> > > > analysis. But this does not make rationality correct or mean
      > that
      > > > it
      > > > > is a good system by which to run one's life.
      > > > >
      > > > > If a person starts with the assumption that contradiction is
      > > > something
      > > > > to be avoided or is incorrect, is it any surprise that one
      > rejects
      > > > any
      > > > > other system that accepts contradiction?
      > > > >
      > > > > By the way, the practitioners of Zen believe simultaneously
      > holding
      > > > > contradictory thoughts is certainly a characteristic of a
      > higher
      > > > > consciousness, while these practitioners claim to be adherents
      > of a
      > > > > system that is not sacred or religious.
      > > > >
      > > > > 2) Are the literal words and directions given in sacred texts
      > the
      > > > > items to be judged, or is it the metaphors and allusions.
      > > > >
      > > > > When I read the new testament, I tend to focus on the parables
      > of
      > > > > Jesus. These parables purport to explain how God feels about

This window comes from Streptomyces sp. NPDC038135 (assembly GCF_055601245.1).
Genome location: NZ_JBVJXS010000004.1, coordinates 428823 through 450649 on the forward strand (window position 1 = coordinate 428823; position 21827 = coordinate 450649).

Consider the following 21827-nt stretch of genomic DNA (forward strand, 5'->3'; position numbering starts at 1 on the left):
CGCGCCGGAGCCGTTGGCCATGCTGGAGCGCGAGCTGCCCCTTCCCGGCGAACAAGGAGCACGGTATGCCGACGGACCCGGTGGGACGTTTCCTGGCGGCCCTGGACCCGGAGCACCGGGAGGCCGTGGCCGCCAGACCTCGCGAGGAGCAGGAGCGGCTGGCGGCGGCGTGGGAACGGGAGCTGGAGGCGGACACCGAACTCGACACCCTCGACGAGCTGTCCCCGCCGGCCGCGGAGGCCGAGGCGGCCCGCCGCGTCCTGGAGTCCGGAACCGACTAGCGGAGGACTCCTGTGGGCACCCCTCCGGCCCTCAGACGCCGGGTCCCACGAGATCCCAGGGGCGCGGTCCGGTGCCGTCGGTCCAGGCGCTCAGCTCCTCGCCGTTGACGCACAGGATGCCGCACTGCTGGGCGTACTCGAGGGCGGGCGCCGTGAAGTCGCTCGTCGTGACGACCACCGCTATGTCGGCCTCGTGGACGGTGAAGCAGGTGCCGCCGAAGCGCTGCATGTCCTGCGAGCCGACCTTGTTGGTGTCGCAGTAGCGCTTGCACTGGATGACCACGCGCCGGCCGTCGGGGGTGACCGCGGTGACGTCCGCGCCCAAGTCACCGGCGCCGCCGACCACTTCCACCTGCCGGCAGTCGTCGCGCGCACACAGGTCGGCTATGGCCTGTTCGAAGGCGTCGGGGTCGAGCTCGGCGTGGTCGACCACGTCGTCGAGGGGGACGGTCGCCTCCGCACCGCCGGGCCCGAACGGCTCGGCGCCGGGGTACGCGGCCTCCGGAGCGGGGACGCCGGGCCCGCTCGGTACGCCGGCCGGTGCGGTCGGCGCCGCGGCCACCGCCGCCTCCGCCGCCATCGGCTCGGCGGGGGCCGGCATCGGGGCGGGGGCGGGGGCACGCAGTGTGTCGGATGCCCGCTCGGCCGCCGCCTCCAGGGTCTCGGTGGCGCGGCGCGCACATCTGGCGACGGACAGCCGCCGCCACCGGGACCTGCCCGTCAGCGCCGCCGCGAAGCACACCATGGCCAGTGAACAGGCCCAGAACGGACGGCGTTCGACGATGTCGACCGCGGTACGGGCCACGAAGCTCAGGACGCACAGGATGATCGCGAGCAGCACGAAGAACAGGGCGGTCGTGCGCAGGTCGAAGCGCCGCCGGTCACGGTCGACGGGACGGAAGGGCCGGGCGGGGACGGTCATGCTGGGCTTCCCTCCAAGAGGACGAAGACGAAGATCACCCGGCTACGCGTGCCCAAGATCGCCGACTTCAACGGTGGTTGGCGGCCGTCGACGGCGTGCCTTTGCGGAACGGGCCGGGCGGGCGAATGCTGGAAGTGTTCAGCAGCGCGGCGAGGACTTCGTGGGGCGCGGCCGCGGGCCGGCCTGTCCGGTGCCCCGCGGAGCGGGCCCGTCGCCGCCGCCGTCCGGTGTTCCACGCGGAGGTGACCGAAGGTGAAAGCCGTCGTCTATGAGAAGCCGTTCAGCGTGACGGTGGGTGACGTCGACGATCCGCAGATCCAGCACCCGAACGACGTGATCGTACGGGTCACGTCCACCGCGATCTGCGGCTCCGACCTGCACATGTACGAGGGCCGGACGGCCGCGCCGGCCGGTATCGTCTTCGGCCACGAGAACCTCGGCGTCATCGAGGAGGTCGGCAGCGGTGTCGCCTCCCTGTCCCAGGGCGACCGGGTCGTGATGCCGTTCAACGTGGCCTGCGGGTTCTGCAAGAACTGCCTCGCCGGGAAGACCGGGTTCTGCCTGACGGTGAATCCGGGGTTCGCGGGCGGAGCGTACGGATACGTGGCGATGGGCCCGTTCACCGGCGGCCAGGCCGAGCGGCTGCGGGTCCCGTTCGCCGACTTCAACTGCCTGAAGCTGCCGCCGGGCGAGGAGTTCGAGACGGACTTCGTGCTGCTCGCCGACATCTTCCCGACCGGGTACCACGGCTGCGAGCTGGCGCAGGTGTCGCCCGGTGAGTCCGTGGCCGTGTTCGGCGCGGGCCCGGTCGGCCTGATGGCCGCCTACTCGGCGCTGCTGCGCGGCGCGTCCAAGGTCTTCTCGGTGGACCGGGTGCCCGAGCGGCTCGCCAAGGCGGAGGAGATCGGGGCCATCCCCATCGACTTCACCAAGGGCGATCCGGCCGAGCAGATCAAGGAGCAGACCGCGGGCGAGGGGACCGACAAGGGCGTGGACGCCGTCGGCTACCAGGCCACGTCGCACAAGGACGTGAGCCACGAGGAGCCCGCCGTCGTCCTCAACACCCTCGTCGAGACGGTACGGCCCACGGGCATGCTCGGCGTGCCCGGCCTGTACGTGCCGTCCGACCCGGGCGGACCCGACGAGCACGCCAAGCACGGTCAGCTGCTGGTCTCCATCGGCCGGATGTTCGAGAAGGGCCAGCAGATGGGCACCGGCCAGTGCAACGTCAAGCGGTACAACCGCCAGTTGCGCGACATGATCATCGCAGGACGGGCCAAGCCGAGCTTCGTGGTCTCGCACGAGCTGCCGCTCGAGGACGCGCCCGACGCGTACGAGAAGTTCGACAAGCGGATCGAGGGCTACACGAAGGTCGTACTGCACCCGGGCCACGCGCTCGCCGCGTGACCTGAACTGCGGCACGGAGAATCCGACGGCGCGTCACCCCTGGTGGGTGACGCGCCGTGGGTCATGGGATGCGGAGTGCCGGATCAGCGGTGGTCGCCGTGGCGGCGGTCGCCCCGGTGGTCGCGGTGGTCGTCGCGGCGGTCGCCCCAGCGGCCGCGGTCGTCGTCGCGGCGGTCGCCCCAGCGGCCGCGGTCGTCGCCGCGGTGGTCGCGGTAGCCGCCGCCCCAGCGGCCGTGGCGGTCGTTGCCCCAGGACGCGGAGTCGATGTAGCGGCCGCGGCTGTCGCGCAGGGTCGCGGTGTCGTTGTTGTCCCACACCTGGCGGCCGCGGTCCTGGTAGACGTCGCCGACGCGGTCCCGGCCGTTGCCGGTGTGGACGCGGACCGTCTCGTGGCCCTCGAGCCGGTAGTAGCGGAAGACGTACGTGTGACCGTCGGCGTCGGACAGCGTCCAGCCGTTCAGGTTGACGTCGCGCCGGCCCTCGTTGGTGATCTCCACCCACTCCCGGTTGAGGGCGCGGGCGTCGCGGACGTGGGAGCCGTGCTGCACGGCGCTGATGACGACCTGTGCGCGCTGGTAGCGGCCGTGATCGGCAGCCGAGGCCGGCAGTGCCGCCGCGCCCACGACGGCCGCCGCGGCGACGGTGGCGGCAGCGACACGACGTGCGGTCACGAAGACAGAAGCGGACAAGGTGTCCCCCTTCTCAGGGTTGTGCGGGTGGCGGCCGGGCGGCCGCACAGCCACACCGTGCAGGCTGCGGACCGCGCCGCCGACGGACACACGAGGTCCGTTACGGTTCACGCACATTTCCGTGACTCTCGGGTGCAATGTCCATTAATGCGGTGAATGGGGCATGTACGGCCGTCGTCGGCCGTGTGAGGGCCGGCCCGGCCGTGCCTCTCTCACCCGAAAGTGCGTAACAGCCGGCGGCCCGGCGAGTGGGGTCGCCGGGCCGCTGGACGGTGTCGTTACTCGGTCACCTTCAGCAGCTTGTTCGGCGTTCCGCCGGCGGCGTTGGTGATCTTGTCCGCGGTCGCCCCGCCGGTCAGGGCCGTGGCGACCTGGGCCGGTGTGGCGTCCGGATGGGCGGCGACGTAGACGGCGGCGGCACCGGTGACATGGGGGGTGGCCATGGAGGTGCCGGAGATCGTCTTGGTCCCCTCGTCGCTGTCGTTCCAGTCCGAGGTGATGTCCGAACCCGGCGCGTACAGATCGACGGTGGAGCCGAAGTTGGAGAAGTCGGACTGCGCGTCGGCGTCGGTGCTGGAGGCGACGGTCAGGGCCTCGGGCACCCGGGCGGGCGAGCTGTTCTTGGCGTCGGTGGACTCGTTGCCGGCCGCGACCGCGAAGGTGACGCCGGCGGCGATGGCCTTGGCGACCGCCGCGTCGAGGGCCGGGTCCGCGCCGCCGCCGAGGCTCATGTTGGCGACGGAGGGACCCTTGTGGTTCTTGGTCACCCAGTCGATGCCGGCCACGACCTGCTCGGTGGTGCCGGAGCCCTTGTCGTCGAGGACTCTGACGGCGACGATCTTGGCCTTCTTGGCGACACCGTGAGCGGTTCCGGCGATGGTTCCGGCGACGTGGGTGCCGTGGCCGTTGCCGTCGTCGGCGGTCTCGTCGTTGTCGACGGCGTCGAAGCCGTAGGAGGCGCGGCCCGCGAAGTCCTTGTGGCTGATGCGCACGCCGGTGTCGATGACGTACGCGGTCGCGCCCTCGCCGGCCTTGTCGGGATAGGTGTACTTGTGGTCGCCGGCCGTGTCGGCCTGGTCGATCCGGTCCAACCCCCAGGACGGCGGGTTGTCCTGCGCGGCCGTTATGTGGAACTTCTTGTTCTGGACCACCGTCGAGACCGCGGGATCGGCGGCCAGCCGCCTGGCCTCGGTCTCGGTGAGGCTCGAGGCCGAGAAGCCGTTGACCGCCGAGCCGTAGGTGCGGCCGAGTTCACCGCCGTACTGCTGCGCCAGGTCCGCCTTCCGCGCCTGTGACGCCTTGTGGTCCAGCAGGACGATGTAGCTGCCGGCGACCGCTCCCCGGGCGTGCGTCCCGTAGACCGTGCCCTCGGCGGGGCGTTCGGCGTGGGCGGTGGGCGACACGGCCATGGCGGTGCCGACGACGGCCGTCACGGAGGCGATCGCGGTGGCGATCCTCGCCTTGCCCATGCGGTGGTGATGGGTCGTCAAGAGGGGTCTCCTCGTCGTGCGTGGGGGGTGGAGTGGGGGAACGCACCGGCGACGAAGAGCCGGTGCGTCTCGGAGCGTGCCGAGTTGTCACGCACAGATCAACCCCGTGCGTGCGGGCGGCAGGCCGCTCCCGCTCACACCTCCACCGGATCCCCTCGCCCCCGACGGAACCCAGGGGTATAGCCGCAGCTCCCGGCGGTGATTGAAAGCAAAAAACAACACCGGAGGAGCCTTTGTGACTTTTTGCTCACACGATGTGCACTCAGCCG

> > > humans,
      > > > > how humans should feel about and approach God, and how humans
      > > > should
      > > > > treat other humans. The actual story in each parable has
      > extremely
      > > > > limited value or direct meaning. But the symbolism is far
      > greater
      > > > > than the sum of the parts.
      > > > >
      > > > > I find similar intangible impressions in other texts
      > considered
      > > > sacred
      > > > > by adherents of other religions.
      > > > >
      > > > > Rationality is by definition poorly equipped to assess
      > metaphors
      > > > and
      > > > > allusions.
      > > > >
      > > > > When I say to the woman I love, "I have thought of you more
      > times
      > > > than
      > > > > there are grains of sand in the oceans." A rationalist would
      > > > compute
      > > > > a reasonable estimate of the range of the later number (using
      > the
      > > > > average depth of soil over bedrock, the planar area of the
      > surface
      > > > > water on the globe, the average size of sand grains, the
      > average
      > > > > density to which such grains settle, etc.), but would never
      > > > understand